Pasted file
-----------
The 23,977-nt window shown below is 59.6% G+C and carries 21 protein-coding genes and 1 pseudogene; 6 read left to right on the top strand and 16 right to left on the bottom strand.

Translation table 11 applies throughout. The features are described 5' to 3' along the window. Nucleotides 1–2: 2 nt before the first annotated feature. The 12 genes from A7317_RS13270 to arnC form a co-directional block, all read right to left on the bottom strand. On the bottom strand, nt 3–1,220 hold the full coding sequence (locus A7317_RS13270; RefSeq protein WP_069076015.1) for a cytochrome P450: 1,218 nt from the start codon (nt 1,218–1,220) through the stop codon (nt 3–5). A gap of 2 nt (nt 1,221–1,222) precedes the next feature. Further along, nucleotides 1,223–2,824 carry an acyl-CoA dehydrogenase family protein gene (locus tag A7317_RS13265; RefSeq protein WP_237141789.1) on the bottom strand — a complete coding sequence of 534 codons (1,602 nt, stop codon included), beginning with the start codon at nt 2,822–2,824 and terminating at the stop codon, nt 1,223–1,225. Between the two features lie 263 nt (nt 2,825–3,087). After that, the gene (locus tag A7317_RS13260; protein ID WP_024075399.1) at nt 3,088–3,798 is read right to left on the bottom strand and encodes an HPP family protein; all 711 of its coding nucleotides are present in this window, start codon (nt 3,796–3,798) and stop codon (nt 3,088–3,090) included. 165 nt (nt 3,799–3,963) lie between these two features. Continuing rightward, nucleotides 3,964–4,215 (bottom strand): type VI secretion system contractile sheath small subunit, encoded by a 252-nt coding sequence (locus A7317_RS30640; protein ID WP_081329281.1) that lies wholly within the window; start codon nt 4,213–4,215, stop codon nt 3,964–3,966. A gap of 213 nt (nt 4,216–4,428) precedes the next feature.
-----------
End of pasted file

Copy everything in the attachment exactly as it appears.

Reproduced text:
The 23,977-nt window shown below is 59.6% G+C and carries 21 protein-coding genes and 1 pseudogene; 6 read left to right on the top strand and 16 right to left on the bottom strand.

Translation table 11 applies throughout. The features are described 5' to 3' along the window. Nucleotides 1–2: 2 nt before the first annotated feature. The 12 genes from A7317_RS13270 to arnC form a co-directional block, all read right to left on the bottom strand. On the bottom strand, nt 3–1,220 hold the full coding sequence (locus A7317_RS13270; RefSeq protein WP_069076015.1) for a cytochrome P450: 1,218 nt from the start codon (nt 1,218–1,220) through the stop codon (nt 3–5). A gap of 2 nt (nt 1,221–1,222) precedes the next feature. Further along, nucleotides 1,223–2,824 carry an acyl-CoA dehydrogenase family protein gene (locus tag A7317_RS13265; RefSeq protein WP_237141789.1) on the bottom strand — a complete coding sequence of 534 codons (1,602 nt, stop codon included), beginning with the start codon at nt 2,822–2,824 and terminating at the stop codon, nt 1,223–1,225. Between the two features lie 263 nt (nt 2,825–3,087). After that, the gene (locus tag A7317_RS13260; protein ID WP_024075399.1) at nt 3,088–3,798 is read right to left on the bottom strand and encodes an HPP family protein; all 711 of its coding nucleotides are present in this window, start codon (nt 3,796–3,798) and stop codon (nt 3,088–3,090) included. 165 nt (nt 3,799–3,963) lie between these two features. Continuing rightward, nucleotides 3,964–4,215 (bottom strand): type VI secretion system contractile sheath small subunit, encoded by a 252-nt coding sequence (locus A7317_RS30640; protein ID WP_081329281.1) that lies wholly within the window; start codon nt 4,213–4,215, stop codon nt 3,964–3,966. A gap of 213 nt (nt 4,216–4,428) precedes the next feature.